Where communities thrive


  • Join over 1.5M+ people
  • Join over 100K+ communities
  • Free without limits
  • Create your own community
People
Activity
  • Dec 03 2017 05:53
    @PeterWAWood banned @matrixbot
  • Sep 28 2016 12:19
    @PeterWAWood banned @TimeSeriesLord
  • Aug 13 2016 03:23
    @PeterWAWood banned @Vexercizer
GiuseppeChillemi
@GiuseppeChillemi
(Talking about REBOL2)
Chris Prinos
@cprinos

follow up to an earlier question on storing/manipulating functions in series...
with this code:

a: function [x] [x + 1]
b: function [x] [x * 2]
c: function [x] [x * x]

funcs:  reduce [:a :b :c]

foreach f funcs [ probe f 5]
foreach f funcs [ print f 5]
foreach f funcs [ print type? f 5]

I get different results via the interpreter red test.red vs compiled red -c -o test test.red

output with the interpreter:

6
10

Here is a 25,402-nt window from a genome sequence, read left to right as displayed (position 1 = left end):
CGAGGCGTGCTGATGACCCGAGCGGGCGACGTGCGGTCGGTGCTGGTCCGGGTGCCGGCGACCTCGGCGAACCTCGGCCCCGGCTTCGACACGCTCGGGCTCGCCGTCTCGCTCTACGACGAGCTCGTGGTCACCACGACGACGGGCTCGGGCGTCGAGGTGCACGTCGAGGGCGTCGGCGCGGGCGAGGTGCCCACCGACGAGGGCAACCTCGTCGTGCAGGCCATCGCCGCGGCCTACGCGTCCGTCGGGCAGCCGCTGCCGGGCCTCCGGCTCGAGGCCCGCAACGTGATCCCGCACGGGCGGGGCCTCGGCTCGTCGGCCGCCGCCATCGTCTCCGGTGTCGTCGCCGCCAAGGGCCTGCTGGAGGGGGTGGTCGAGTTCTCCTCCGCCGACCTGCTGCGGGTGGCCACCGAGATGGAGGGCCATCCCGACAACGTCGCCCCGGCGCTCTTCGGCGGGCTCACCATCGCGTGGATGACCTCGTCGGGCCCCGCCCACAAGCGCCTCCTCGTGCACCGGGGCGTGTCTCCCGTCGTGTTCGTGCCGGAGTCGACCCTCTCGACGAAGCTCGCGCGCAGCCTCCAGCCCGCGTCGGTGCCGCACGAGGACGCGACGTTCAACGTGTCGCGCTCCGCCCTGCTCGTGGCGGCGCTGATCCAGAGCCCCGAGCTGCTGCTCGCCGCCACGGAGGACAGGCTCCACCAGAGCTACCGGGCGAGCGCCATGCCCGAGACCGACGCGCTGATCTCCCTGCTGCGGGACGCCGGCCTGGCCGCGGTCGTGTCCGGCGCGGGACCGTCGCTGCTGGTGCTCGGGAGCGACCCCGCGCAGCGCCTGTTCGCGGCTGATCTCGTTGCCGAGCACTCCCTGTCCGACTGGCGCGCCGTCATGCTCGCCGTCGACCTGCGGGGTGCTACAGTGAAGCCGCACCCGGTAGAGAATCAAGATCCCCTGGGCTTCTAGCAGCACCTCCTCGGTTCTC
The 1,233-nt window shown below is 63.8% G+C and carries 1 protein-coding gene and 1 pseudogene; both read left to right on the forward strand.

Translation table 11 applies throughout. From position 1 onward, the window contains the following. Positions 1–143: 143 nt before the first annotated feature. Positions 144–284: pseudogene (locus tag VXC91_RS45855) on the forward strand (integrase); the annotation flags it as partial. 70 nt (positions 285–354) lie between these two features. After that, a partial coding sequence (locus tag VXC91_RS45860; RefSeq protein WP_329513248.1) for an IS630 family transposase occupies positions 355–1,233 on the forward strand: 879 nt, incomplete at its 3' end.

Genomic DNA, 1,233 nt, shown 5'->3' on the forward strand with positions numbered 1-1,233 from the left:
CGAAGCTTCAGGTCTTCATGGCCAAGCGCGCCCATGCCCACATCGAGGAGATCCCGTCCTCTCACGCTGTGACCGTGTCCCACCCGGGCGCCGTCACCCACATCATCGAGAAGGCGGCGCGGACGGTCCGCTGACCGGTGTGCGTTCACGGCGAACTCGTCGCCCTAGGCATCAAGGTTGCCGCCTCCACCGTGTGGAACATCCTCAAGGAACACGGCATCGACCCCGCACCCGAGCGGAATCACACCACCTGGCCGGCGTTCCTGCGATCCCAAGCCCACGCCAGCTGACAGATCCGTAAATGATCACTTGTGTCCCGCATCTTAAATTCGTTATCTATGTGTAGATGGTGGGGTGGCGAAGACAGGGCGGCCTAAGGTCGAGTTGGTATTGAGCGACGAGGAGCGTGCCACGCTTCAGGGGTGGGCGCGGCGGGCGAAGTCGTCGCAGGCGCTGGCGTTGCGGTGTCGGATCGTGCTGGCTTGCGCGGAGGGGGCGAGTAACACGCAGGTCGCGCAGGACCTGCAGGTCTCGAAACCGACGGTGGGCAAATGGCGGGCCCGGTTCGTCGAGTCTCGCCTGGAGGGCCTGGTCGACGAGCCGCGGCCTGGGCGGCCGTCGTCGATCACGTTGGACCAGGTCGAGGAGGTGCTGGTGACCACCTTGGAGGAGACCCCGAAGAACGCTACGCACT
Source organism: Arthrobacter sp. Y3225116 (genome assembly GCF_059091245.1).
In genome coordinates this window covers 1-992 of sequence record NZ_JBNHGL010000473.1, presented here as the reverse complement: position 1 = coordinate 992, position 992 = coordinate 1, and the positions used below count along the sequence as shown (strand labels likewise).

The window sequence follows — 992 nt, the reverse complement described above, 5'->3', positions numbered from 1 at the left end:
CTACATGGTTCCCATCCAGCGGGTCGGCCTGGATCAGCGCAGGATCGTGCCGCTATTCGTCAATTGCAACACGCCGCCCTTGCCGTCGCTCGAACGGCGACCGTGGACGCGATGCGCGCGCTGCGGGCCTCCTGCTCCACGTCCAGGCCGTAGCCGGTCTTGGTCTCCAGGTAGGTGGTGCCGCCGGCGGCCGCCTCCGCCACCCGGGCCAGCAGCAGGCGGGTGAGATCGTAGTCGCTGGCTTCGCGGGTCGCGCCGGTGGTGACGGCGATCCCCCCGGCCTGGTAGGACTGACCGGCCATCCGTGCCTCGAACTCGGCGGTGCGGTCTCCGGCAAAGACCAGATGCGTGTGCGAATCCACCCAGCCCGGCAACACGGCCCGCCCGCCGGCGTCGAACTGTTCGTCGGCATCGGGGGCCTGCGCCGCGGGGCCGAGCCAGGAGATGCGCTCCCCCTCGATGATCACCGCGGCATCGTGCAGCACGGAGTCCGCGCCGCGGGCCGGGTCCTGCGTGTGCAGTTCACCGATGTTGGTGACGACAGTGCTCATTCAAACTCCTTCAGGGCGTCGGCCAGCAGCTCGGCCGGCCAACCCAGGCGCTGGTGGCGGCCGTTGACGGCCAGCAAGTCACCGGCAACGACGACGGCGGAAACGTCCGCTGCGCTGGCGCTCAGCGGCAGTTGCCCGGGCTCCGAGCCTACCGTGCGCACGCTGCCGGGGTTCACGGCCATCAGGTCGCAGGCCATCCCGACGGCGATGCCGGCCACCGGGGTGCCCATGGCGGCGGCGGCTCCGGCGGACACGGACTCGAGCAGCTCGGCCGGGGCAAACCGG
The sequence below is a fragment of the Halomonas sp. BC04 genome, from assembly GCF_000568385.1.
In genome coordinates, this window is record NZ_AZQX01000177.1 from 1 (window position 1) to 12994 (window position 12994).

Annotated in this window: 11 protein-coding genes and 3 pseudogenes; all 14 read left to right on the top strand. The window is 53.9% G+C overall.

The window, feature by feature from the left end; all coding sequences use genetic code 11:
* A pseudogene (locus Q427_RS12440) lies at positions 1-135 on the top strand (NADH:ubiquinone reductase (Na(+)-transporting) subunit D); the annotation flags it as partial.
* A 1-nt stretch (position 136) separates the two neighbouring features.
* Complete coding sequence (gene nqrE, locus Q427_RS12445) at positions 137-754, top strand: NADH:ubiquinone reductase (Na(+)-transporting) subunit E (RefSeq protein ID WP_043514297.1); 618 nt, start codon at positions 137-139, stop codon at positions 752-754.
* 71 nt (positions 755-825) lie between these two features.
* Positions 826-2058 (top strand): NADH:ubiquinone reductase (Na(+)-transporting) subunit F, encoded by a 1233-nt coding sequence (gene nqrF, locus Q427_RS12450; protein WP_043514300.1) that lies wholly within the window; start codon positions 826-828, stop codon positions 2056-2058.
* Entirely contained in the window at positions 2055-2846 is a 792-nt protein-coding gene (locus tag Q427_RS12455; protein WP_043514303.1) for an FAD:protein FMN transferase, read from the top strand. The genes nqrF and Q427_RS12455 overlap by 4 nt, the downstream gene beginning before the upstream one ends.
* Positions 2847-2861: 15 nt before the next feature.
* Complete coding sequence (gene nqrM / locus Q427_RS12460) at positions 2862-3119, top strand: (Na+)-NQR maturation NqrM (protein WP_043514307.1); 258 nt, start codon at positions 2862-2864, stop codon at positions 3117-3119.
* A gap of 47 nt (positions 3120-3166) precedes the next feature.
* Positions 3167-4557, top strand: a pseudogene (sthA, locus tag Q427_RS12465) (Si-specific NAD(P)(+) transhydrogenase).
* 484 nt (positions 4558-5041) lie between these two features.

25
6
10
25
integer
integer
integer

and with the compiled version:

func [x][x + 1]
func [x][x * 2]
func [x][x * x]
?function?
?function?
?function?
function
function
function

why the difference ?

Palaing
@Palaing
@rebolek Thank you! I thought cd was just an alias of change-dir
Boleslav Březovský
@rebolek
@Palaing You're welcome. It's almost alias. See that change-dir takes dir, but cd takes :dir, so it does not evaluate, OTOH you can do cd dir instead of cd %dir.
Vladimir Vasilyev
@9214
@cprinos difference stems from the fact that current compiler supports only a limited set of language, and cannot handle dynamic constructs such as in your example. Try to compile with -r -e flags instead.
lepinekong
@lepinekong_twitter
@Palaing I have developped cd which combines CD and @toomasv Tree here https://redlang.red/cd
and it works with variable and is tolerant with different file path format. So for example, you can try:
do https://redlang.red/cd
windows: c:\windows
cd windows
It works except it will print Tree twice a bug not a feature :)
dsunanda
@dsunanda
I am trying to create a PANEL with spacing of 0x0 - but the SPACE 0x0 seems to be ignored. In the code below, the red box has an OFFSET of 10x10. In R2 it would be 0x0. Any ideas, thanks?
unview/all
view/no-wait layout/tight [ 
    across space 0x0
    my-panel: panel [across space 0x0